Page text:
Introduction: In 2013, the Vermont legislature passed Act 39: The Patient Choice and Control at End-of-Life Act, which legalized medical aid in dying (MAID) under specific circumstances for terminally ill Vermont residents. In the five years since the law was passed, 52 patients in Vermont have been prescribed medications to hasten death; however, important information regarding the experiences of the patient, caregiver, or physician involved in this process is lacking. Objective: To survey the subspecialty physicians with the greatest contact with these patient populations, to better understand the physicians' attitudes and experiences with Act 39, and to gather more data about the utilization of Act 39 in Vermont. Design: Physicians practicing Hematology/Oncology, Neurology, and/or Palliative Care at the University of Vermont Medical Group and affiliated hospitals in the state of Vermont were invited to participate. Participants were contacted via e-mail to complete blinded surveys, and responses were collected over several months in 2018. Results: The attitudes and practices related to Act 39 were collected from 37 subspecialty physicians in Vermont. Seventy-one percent of the participants supported MAID via Act 39; however, many felt that they could use more information and resources to counsel a patient (51.4%) and complete the paperwork and prescription for life-ending medication (37.4%). Conclusion: This is the first study to collect information regarding physicians' attitudes and experiences regarding Act 39 in Vermont. Most respondents supported Act 39, but there is a need and desire for more physician education and resources regarding patient counseling and paperwork.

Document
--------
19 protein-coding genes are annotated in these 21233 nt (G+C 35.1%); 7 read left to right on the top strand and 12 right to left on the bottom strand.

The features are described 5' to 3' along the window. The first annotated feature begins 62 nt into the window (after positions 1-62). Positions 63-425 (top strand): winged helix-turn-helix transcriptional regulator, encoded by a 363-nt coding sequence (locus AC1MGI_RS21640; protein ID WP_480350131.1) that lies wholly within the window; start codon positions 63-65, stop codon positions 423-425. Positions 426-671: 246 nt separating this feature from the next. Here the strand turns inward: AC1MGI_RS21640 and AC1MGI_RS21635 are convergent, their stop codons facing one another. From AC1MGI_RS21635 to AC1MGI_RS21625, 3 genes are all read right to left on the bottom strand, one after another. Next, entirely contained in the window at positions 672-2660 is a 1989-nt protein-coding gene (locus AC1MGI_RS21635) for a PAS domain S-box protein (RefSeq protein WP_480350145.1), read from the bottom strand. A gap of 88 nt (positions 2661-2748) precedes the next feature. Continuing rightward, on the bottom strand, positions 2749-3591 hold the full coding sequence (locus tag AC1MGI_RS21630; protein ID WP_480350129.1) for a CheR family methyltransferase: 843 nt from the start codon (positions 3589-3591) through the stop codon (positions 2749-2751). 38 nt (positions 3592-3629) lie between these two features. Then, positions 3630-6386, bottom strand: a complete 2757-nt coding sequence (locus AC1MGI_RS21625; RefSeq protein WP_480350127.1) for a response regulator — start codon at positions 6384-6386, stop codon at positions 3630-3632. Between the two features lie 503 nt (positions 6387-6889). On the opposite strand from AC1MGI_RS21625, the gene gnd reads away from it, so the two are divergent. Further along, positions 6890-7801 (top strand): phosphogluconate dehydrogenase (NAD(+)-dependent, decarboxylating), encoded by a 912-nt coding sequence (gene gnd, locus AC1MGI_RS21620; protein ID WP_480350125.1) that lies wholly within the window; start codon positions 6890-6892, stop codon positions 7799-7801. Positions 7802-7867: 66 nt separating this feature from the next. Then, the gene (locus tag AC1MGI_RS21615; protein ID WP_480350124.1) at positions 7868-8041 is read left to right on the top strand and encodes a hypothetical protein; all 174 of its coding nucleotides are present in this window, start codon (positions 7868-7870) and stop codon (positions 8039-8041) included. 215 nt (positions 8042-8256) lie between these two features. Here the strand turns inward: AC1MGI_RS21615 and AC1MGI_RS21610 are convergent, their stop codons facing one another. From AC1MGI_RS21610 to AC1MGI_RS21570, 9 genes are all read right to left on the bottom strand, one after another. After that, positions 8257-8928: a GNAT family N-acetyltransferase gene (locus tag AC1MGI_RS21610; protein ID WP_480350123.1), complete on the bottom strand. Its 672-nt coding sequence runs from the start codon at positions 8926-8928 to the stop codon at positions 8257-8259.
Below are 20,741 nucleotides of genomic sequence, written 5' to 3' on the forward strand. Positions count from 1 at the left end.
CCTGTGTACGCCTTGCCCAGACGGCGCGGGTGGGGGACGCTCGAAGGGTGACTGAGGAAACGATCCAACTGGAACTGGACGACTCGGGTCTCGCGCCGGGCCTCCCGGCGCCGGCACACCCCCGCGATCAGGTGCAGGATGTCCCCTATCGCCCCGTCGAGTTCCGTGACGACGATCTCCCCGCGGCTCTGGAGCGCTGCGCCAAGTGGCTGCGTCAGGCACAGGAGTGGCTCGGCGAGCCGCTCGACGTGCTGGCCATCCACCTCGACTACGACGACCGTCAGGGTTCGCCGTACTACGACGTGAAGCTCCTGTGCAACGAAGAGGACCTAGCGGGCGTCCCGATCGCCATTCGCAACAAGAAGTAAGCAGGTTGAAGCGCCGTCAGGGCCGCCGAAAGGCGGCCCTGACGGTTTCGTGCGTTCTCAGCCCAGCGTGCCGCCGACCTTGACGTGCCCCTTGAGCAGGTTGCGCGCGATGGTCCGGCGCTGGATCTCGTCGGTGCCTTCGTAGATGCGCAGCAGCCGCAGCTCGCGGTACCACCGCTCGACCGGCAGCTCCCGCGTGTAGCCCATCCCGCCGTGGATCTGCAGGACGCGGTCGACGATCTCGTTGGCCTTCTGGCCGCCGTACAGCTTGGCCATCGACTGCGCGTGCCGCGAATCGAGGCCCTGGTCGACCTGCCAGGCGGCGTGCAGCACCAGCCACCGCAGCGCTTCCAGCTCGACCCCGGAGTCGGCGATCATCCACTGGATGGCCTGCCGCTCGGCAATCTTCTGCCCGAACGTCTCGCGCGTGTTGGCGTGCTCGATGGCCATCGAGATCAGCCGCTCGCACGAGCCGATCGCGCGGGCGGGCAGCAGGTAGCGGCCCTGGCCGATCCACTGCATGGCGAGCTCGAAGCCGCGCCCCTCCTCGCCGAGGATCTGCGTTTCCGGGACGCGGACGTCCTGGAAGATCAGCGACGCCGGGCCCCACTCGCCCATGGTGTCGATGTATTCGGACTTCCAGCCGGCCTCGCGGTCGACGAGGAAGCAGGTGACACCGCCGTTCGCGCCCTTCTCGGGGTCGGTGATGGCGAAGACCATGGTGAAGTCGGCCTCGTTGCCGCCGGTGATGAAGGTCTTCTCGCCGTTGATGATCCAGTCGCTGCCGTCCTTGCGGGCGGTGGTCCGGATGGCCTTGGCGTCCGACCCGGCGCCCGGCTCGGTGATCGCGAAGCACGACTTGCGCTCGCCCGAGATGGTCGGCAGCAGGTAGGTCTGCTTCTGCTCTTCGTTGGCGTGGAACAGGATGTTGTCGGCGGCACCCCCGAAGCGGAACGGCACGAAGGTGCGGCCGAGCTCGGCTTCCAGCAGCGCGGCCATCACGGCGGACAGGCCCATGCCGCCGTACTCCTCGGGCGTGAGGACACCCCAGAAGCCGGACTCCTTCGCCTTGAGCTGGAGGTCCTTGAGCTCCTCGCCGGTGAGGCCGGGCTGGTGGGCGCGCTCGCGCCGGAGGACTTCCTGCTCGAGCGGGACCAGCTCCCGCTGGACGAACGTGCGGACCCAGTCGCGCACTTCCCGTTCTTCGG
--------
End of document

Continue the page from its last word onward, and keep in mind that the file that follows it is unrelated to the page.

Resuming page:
Keywords: Vermont; medical aid in dying; physician attitudes; physician-assisted suicide.